The Supreme Court has denied POM Wonderful, LLC’s petition for a writ of certiorari in its ongoing dispute with the FTC. POM sought to challenge the D.C. Circuit’s 2015 decision upholding the FTC’s determination that POM’s advertisements touting the health benefits of its products violated the FTC Act.

In a series of thirty-six advertisements, POM touted medical studies ostensibly showing that daily consumption of its pomegranate-based products could treat, prevent, or reduce the risk of various ailments, including heart disease, prostate cancer, and erectile dysfunction. However, many of those ads mischaracterized the scientific evidence supporting POM’s assertions by failing to disclose the studies’ limitations or selectively highlighting favorable studies. For example, one of POM’s newsletters claimed that research proved that the heart benefits of drinking POM’s juice included a 30% decrease in arterial plaque. The ad was based on one study and failed to mention two subsequent and much larger studies that showed no such benefits.

The Commission’s ruling had emphasized a distinction between “generalized nutritional and health benefit claims” and the “specific disease treatment and prevention claims at issue in this case.” Though the Commission did not address the level of support required to make general health or nutritional claims, it explained that POM’s ads convey[ed] the net impression that clinical studies or trials show that a causal relation has been established between the consumption of the challenged POM products and their efficacy in treating, preventing or reducing the risk of the serious diseases in question. In light of POM’s “selective touting of ostensibly favorable study results and nondisclosure of contrary indications from the same or a later study,” the Commission found many omissions of material facts in POM’s ads that consumers would not be able to independently verify. Accordingly, the Commission barred POM from running future ads stating that POM’s products treat or prevent any disease unless armed with at least two randomized, controlled, human clinical trial studies (“RCTs”) demonstrating statistically significant results.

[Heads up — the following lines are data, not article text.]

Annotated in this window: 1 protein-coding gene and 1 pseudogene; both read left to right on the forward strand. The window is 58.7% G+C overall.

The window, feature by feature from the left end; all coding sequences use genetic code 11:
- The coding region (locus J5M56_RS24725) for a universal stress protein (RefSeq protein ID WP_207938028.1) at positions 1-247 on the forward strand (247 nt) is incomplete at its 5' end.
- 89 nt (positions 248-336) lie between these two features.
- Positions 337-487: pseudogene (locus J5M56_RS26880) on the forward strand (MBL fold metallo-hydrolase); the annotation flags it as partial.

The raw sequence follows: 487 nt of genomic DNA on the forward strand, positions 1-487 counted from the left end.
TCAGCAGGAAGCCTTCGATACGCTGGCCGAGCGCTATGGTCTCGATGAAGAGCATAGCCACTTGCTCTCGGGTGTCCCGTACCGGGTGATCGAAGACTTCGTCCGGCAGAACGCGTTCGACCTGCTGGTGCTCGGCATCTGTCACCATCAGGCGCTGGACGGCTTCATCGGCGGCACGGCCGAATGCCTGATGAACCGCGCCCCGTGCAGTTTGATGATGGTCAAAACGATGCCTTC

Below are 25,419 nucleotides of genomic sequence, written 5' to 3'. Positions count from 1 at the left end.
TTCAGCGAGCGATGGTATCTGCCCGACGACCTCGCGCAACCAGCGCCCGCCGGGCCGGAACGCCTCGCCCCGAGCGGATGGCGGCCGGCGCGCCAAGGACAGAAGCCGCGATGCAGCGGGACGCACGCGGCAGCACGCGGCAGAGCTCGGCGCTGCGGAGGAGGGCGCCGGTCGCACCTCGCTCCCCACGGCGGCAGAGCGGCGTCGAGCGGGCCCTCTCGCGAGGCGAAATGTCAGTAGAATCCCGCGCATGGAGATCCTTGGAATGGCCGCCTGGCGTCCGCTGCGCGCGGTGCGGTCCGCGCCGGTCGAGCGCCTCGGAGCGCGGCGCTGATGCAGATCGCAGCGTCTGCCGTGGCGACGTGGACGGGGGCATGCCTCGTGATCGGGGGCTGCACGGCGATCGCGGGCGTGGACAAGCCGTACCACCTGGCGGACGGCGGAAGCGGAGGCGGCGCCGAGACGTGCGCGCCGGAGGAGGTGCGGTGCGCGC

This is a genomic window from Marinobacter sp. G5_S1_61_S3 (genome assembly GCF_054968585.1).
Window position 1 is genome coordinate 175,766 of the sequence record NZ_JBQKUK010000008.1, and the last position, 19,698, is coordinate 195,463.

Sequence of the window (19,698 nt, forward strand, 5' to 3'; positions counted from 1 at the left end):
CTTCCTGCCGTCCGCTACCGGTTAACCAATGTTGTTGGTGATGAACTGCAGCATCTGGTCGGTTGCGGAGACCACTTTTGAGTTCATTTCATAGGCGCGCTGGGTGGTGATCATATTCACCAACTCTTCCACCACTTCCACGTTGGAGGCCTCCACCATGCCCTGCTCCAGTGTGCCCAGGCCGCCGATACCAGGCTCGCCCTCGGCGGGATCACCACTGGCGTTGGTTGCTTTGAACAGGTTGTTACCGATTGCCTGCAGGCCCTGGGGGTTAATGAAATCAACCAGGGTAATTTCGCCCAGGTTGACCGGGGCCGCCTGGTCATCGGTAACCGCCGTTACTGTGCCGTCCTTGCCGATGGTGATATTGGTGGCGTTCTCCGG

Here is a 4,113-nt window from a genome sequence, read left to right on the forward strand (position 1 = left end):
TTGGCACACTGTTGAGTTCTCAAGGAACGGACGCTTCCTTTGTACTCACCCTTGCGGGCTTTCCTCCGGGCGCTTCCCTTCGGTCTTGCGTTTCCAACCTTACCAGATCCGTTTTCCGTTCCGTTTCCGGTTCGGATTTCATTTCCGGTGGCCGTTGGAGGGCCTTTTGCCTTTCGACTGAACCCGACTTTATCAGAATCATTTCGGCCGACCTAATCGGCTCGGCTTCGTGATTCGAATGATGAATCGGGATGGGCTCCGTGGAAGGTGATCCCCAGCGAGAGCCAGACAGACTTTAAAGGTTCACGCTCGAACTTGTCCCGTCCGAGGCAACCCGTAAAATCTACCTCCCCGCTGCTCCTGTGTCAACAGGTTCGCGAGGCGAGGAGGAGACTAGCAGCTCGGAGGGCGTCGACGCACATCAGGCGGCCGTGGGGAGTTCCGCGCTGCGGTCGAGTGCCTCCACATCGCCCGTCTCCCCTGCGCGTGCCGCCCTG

The D.C. Circuit’s 2015 opinion affirmed almost all of the Commission’s findings. However, the Court agreed with POM that the Commission’s baseline requirement for all disease-related claims violated the First Amendment. According to the Court, the Commission had not justified a categorical floor of at least two RCTs for any and all disease claims, and found that one would be sufficient in this case. The Court noted that the consequences of mandating more than one RCT, without justification, would not only exact considerable costs on parties needing to design and conduct such trials, but would also adversely impact consumers who might be denied useful and truthful information regarding products that have a demonstrated capacity to treat or prevent diseases. Though two RCTs were not justified in this case, the Court noted that the Commission would not necessarily be barred from imposing a two-RCT substantiation requirement in other cases.

The case is POM Wonderful, LLC v. Federal Trade Commission, No. 13-1060 (Jan. 30, 2015).